His writings are always heartfelt and beautiful, but there is in this letter more depth and feeling than I can recall ever finding in any of his books or essays. The intimacy of the mother/son bond and the gravity of the situation have opened him up to the full breadth of his powers, and I don't know that there's a mother alive who could resist such a missive as we shall shortly observe.
The letter is taken from Maisie Ward's biography of Chesterton, from the chapter Incipit Vita Nova.
My dearest mother,
You may possibly think this is a somewhat eccentric proceeding. You are sitting opposite and talking - about Mrs. Berline. But I take this method of addressing you because it occurs to me that you might possibly wish to turn the matter over in your mind before writing or speaking to me about it.
I am going to tell you the whole of a situation in which I believe I have acted rightly, though I am not absolutely certain, and to ask for your advice on it. It was a somewhat complicated one, and I repeat that I do not think I could rightly have acted otherwise, but if I were the greatest fool in the three kingdoms and had made nothing but a mess of it, there is one person I should always turn to and trust. Mothers know more of their son's idiocies than other people can, and this has been peculiarly true in your case. I have always rejoiced at this, and not been ashamed of it: this has always been true and always will be. These things are easier written than said, but you know it is true, don't you?
I am inexpressibly anxious that you should give me credit for having done my best, and for having constantly had in mind the way in which you would be affected by the letter I am now writing. I do hope you will be pleased.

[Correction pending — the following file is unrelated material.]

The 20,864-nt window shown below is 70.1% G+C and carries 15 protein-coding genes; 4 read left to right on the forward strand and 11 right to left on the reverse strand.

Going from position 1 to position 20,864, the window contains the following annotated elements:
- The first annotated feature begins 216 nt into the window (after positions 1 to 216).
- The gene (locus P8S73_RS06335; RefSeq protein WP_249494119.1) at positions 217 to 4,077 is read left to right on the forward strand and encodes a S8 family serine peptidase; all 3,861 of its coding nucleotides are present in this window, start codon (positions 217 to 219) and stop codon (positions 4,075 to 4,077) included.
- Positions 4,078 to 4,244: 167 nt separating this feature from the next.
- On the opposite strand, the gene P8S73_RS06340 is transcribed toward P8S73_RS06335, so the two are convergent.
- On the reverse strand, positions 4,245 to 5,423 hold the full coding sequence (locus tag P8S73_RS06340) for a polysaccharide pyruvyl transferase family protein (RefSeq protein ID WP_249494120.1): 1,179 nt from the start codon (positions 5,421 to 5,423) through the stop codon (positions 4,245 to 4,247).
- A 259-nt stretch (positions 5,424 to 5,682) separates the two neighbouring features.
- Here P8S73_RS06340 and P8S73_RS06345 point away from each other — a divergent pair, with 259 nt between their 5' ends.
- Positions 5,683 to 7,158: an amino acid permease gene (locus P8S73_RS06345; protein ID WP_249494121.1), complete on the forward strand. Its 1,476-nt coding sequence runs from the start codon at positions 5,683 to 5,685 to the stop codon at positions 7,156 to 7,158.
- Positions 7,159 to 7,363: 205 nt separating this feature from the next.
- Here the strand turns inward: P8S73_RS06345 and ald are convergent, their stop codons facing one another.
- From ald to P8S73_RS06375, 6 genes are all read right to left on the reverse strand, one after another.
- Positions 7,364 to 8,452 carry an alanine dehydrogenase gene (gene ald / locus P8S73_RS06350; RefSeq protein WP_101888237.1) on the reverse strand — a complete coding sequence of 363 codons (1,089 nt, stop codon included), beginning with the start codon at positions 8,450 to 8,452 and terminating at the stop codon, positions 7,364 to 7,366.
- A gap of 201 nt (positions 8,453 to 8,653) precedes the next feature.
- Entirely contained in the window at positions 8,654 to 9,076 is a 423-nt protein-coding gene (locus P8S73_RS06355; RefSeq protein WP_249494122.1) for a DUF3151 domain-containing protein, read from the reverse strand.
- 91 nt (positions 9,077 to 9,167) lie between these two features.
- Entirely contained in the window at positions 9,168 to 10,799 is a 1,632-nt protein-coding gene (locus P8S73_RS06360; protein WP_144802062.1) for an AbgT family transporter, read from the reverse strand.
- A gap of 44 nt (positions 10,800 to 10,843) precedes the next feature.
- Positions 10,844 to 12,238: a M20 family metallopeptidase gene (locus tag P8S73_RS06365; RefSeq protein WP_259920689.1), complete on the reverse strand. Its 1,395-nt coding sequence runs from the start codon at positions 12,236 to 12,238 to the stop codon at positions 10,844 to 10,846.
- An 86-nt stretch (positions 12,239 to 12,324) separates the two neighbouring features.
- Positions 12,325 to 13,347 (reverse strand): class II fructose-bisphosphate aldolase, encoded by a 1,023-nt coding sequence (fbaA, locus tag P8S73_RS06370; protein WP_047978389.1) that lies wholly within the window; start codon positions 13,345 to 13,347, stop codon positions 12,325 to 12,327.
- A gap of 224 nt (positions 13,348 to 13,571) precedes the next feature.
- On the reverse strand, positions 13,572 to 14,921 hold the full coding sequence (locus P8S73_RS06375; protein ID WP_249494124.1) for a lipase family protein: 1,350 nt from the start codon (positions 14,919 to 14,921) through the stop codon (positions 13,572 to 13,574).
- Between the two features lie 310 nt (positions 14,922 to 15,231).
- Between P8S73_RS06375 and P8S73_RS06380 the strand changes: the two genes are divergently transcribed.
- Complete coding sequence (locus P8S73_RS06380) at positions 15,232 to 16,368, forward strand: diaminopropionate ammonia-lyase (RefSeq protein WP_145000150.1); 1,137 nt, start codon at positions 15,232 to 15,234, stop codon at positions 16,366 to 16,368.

About eight years ago, you made a remark - this may show you that if we "jeer" at your remarks, we remember them. The remark applied to the hypothetical young lady with whom I should fall in love and took the form of saying, "if she is good, I shan't mind who she is." I don't know how many times I have said that over to myself in the last two or three ays in wich I have decided on this letter.
Do not be frightened; or suppose that anything sensational or final has occurred. I am not married, my dear mother, neither am I engaged. You are called to the council of ciefs very early in its deliberations. If you don't mind I will tell you, briefly, the whole story.
You are, I think, the shrewdest person for seeing things whom I ever knew; consequently I imagine that you do not think that I go down to Bedford Park every Sunday for the sake of the scenery. I should not wonder if you know nearly as much about the matter as I can tell in a letter. Suffice it to say, however briefly (for neither of us care much for gushing: this letter is not on Mrs. Ratcliffe lines), that the first half of my time of acquaintance with the Bloggs was spent enjoying a very intimate, but quite breezy and Platonic friendship with Frances Blogg, reading, talking and enjoying life together, having great sympathies on all subjects; and the second half in making the thrilling, but painfully responsible discovery that Platonism, on my side, had not the field by any means to itself. That is how we stand now. No one knows, except her family and yourself.
My dearest mother, I am sure you are at least not unsympathetic. Indeed we love each other more than we shall either of us ever be able to say. I have refrained from sentiment in this letter - for I don't think you like it much. But love is a very different thing from sentiment and you will never laugh at that. I will not say that you are sure to like Francess, for all young men say that to their mothers, quite naturally, and their mothers never believe them, also, quite naturally. Besides, I am so confident, I should like you to find her out for yourself. She is, in reality, very much the sort of woman you like, what is called, I believe, "a Woman's Woman," very humorous, inconsequent, and sympathetic and defiled with no offensive exuberance of good health.
I have nothing more to say, except that you and she have occupied my mind for the last week to the exclusion of everything else, which must account for my abstraction, and that in her letter she sent the following message: "Please tell your mother soon. Tell her I am not so silly as to expect her to think me good enough, but really I will try to be."
An aspiration which, considered from my point of view, naturally provokes a smile.
Here you give me a cup of cocoa. Thank you.
Believe me, my dearest mother.
Always your very affectionate son,